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Thread: Replacing old fuse box questions

  1. #1
    DIY Junior Member paulmars's Avatar
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    Default Replacing old fuse box questions

    The 2 mains are both 60amp fuses. The power company wont tell me what amperage service I have, They say they dont know. How can I tell? I could just use 60a mains in the new breaker box, but if my
    service supports more, I'd like to get larger. I've never blown a main.

    Also, all 115vac circuits are 15a, is that normal for a house built in 1954? Reason I ask is because I
    have 12awg wires coming out of the box and someone said I could replace all those 15s with 20s.

    Oh yea, the reason I am changeing this is because:
    1-a sub panel was added to the house before I bought it in 1986. It has breakers for the central AC
    and water heater. The AC breaker is loose and sometimes sparks when it cycles on. The bar that the
    breakers attaches to is damaged. It has always made me uncomfortable.

    2-Since 1986 I have spent maybe 100$ in fuses. Less so these last few years since I cut two existing
    circuits in 1/2 and added two more fuses. There were two empty places on the box which is now full.

    3-I want to add another circuit.

    4-I cant use the clothes washer spin cycle when the central heater is cycled on, otherwise a 15a fuse
    pops. The AC is 230, the fan and heater are 115.

  2. #2
    Retired Defense Industry Engineer jadnashua's Avatar
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    what gauge wire is feeding the panel? That would dictate the main. If you tell the power company, they could tell you based on that. They don't always use the same rules on their supply as you have to inside the house.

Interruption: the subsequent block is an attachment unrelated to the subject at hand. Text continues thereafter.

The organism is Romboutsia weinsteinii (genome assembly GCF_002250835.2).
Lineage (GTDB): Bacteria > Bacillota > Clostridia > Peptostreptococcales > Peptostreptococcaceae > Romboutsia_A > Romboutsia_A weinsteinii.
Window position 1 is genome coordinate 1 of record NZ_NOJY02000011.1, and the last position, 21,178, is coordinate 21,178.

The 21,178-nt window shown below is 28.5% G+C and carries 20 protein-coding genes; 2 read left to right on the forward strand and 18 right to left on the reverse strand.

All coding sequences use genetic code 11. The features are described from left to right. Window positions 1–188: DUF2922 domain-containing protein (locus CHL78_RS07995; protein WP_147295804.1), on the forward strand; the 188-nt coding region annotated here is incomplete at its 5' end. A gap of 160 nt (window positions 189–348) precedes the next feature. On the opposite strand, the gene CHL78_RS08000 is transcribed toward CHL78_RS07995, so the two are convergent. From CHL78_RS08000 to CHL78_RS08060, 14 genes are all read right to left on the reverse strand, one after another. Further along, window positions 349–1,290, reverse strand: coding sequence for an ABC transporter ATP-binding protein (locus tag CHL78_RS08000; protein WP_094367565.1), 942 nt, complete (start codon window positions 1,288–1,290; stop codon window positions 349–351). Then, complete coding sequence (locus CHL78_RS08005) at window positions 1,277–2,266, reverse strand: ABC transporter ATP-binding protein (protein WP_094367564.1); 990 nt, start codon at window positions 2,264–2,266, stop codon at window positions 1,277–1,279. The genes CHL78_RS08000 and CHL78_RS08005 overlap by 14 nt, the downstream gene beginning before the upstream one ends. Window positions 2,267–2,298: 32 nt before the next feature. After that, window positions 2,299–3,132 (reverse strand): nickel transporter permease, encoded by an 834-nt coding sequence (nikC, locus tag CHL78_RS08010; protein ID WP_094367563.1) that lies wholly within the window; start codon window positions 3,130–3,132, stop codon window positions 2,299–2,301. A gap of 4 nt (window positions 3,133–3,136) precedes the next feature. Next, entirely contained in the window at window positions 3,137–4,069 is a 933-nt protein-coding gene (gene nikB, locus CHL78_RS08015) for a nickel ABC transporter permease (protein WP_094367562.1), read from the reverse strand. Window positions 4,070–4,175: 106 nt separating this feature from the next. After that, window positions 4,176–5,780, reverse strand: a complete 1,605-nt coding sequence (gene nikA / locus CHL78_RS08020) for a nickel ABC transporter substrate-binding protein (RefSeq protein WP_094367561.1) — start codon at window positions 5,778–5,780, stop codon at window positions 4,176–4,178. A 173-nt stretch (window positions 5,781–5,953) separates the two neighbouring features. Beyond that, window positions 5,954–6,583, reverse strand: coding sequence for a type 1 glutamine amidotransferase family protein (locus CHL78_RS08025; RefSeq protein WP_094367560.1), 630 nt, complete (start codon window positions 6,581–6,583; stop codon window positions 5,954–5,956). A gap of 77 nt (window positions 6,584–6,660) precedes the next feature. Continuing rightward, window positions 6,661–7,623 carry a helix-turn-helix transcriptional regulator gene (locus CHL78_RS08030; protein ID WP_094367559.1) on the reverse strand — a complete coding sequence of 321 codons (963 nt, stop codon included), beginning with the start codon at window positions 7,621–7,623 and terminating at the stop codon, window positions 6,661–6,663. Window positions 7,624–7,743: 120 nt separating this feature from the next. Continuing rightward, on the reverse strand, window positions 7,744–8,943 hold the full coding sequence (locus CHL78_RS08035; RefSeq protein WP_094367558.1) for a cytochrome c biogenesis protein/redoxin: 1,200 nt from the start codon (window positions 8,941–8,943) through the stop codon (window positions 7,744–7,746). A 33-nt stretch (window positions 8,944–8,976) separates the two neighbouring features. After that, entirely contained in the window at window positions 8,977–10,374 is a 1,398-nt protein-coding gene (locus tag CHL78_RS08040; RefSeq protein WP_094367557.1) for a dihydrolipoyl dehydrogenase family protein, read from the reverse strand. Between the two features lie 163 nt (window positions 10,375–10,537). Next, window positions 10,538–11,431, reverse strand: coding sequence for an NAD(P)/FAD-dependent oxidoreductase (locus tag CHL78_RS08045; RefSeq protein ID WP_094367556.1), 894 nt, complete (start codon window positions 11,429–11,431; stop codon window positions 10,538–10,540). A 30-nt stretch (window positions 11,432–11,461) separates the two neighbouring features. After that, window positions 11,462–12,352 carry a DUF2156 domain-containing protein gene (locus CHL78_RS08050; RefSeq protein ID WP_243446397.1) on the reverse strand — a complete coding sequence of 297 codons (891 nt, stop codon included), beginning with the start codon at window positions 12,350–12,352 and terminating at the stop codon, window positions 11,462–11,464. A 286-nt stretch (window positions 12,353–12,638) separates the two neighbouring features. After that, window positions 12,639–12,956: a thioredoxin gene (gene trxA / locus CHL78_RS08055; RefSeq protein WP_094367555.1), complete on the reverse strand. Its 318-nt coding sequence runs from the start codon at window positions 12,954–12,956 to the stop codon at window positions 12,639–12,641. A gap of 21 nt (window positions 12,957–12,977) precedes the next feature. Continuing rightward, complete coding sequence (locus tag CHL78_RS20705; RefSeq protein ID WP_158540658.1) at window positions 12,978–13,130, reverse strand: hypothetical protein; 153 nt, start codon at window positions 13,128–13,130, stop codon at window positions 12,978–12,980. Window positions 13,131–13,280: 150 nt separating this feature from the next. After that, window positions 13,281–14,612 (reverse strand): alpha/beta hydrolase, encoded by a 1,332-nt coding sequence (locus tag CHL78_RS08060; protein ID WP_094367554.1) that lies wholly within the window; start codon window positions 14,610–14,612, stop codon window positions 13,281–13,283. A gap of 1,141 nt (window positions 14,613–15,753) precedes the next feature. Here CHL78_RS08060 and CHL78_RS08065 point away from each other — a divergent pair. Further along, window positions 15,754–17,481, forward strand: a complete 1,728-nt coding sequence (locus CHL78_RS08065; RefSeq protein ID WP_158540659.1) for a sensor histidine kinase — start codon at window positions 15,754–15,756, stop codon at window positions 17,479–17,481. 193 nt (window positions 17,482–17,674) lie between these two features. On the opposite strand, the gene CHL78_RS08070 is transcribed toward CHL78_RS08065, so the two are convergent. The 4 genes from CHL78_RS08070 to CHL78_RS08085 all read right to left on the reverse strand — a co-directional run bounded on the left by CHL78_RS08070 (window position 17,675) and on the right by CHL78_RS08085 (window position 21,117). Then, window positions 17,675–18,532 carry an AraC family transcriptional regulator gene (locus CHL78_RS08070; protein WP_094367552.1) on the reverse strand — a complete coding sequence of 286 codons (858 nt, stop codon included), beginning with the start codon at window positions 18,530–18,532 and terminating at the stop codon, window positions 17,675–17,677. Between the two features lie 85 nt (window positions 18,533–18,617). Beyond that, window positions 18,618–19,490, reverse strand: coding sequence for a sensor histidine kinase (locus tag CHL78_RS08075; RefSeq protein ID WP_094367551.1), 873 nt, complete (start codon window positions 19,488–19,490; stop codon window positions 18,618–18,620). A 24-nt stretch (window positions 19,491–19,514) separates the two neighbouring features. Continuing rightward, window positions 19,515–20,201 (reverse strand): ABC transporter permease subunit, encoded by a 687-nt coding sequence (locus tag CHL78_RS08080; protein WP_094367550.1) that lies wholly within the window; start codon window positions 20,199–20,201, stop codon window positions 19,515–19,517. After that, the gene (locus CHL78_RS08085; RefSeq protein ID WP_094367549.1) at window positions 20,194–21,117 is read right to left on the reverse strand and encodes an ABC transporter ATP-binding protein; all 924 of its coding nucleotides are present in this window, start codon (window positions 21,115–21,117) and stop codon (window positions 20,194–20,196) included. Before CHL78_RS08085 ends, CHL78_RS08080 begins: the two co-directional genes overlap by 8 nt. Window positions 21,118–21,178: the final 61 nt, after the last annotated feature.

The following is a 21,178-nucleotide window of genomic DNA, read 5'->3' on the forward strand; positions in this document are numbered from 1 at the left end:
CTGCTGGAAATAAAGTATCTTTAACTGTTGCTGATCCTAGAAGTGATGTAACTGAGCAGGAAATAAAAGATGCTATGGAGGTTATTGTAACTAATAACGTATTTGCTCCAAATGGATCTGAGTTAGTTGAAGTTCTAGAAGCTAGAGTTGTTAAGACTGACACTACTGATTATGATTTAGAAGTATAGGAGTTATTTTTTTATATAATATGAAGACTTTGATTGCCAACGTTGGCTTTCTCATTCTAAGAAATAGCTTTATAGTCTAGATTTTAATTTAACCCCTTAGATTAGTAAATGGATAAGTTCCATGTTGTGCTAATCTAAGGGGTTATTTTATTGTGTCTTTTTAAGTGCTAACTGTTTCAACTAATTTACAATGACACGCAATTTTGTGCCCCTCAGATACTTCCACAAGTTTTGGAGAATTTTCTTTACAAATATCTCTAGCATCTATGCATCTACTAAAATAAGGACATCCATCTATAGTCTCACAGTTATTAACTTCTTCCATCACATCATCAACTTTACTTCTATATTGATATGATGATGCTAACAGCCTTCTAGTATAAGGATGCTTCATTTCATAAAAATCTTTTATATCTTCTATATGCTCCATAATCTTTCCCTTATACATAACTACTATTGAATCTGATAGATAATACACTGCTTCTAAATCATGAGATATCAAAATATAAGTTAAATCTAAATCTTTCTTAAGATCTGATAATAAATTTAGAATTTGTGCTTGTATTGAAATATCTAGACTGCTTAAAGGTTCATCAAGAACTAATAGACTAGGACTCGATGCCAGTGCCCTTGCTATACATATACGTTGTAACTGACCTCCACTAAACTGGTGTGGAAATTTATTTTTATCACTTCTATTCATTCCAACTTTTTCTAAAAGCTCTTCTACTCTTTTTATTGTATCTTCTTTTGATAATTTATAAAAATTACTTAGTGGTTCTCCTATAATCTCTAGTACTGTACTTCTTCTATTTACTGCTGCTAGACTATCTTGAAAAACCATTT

Jim DeBruycker
    Important note - I'm not a pro
    Retired Defense Industry Engineer; Schluter 2.5-day Workshop Completed 2013, 2014

  3. #3
    Test, Don't Guess! cacher_chick's Avatar
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    The wire gauge and type, the rating of the insulation, and even how it is run also must all be factored in when determining if a circuit can be protected at 20A vs 15A.

    A 100 amp main breaker panel is the smallest that most suppliers here carry any more. New houses are all getting 200A or bigger.
    I've been told that insurance companies won't even insure a house with a fuse panel around here anymore.

    As Jim said, the gauge and type of wire installed from the weatherhead to the meter & panel is the common deciding factor in determining the size of the main. Here, the lines from the pole to the weatherhead are the power company's responsibility.

  4. #4

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    Sounds like you have quite a mess.

    First DO NOT start replacing fuses/breakers with higher amperage fuses/breakers! Just because you have a 12 Gauge wire in the panel you cannot assume you can put a 20A breaker on it. You need to know exactly what you are doing and the entire circuit must be inspected before you can conclude that upgrading the amperage on a circuit is ok. Yes, possibly some of those circuits could be 20A, but don't just blindly swap out 15A fuses/breakers for 20A.

    Second, replacing your main panel is not a DIY job. Permits must be pulled and the power company must be contacted. The meter must be pulled to replace the main panel. Where I live a homeowner cannot cut the tag and pull a meter themselves, however the power company will do it for you for $50 if you have the permits. They will also inspect the service laterals at that time and upgrade them if necessary. Where you live could be totally different though.

    -rick

  5. #5
    Moderator & Master Plumber hj's Avatar
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    quote; Where I live a homeowner cannot cut the tag and pull a meter themselves, however the power company will do it for you for $50 if you have the permits.

    In fact, here, it can lead to a $15,000.00 fine if you cut the tag for any reason. I once tapped into a customer's panel to feed power to a new meter socket/panel for an addition, and the power company was getting ready to issue a citation until they saw the tap was after the other meter. The fuse/circuit breaker is to protect the wires, so 20 amp breakers with #12 wire is appropriate, in most cases.

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